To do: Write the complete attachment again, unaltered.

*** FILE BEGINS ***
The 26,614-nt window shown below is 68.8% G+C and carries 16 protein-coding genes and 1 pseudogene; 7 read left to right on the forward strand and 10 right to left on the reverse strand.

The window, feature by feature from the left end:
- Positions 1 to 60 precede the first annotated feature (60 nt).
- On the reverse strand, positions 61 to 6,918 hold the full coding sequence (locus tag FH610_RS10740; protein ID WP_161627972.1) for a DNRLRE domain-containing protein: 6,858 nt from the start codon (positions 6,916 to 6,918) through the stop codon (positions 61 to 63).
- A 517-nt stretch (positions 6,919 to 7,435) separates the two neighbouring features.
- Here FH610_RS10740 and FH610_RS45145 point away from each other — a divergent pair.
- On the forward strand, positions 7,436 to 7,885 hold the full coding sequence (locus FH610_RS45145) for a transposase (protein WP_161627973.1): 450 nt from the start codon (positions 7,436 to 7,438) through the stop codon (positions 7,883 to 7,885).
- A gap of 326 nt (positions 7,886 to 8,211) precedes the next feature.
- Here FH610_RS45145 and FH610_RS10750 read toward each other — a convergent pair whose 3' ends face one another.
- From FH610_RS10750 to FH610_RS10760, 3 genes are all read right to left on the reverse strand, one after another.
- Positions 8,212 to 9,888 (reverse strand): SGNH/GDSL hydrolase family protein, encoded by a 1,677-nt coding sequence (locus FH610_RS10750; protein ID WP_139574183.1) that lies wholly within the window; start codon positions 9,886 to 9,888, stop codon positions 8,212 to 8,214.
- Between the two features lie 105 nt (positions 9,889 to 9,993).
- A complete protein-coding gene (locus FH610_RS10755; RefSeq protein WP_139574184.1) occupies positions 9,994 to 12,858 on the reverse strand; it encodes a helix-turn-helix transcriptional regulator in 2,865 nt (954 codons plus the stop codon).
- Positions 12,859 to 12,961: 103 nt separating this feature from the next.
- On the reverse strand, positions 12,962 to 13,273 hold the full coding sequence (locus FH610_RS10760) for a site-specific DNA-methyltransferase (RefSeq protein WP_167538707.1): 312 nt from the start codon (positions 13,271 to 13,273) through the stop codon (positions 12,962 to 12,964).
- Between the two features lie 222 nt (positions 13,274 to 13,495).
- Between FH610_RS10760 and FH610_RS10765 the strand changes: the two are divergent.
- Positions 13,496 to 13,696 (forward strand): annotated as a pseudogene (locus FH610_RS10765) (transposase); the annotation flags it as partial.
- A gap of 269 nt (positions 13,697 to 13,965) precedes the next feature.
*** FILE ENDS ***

The 26,614-nt window shown below is 68.8% G+C and carries 16 protein-coding genes and 1 pseudogene; 7 read left to right on the forward strand and 10 right to left on the reverse strand.

The window, feature by feature from the left end:
- Positions 1 to 60 precede the first annotated feature (60 nt).
- On the reverse strand, positions 61 to 6,918 hold the full coding sequence (locus tag FH610_RS10740; protein ID WP_161627972.1) for a DNRLRE domain-containing protein: 6,858 nt from the start codon (positions 6,916 to 6,918) through the stop codon (positions 61 to 63).
- A 517-nt stretch (positions 6,919 to 7,435) separates the two neighbouring features.
- Here FH610_RS10740 and FH610_RS45145 point away from each other — a divergent pair.
- On the forward strand, positions 7,436 to 7,885 hold the full coding sequence (locus FH610_RS45145) for a transposase (protein WP_161627973.1): 450 nt from the start codon (positions 7,436 to 7,438) through the stop codon (positions 7,883 to 7,885).
- A gap of 326 nt (positions 7,886 to 8,211) precedes the next feature.
- Here FH610_RS45145 and FH610_RS10750 read toward each other — a convergent pair whose 3' ends face one another.
- From FH610_RS10750 to FH610_RS10760, 3 genes are all read right to left on the reverse strand, one after another.
- Positions 8,212 to 9,888 (reverse strand): SGNH/GDSL hydrolase family protein, encoded by a 1,677-nt coding sequence (locus FH610_RS10750; protein ID WP_139574183.1) that lies wholly within the window; start codon positions 9,886 to 9,888, stop codon positions 8,212 to 8,214.
- Between the two features lie 105 nt (positions 9,889 to 9,993).
- A complete protein-coding gene (locus FH610_RS10755; RefSeq protein WP_139574184.1) occupies positions 9,994 to 12,858 on the reverse strand; it encodes a helix-turn-helix transcriptional regulator in 2,865 nt (954 codons plus the stop codon).
- Positions 12,859 to 12,961: 103 nt separating this feature from the next.
- On the reverse strand, positions 12,962 to 13,273 hold the full coding sequence (locus FH610_RS10760) for a site-specific DNA-methyltransferase (RefSeq protein WP_167538707.1): 312 nt from the start codon (positions 13,271 to 13,273) through the stop codon (positions 12,962 to 12,964).
- Between the two features lie 222 nt (positions 13,274 to 13,495).
- Between FH610_RS10760 and FH610_RS10765 the strand changes: the two are divergent.
- Positions 13,496 to 13,696 (forward strand): annotated as a pseudogene (locus FH610_RS10765) (transposase); the annotation flags it as partial.
- A gap of 269 nt (positions 13,697 to 13,965) precedes the next feature.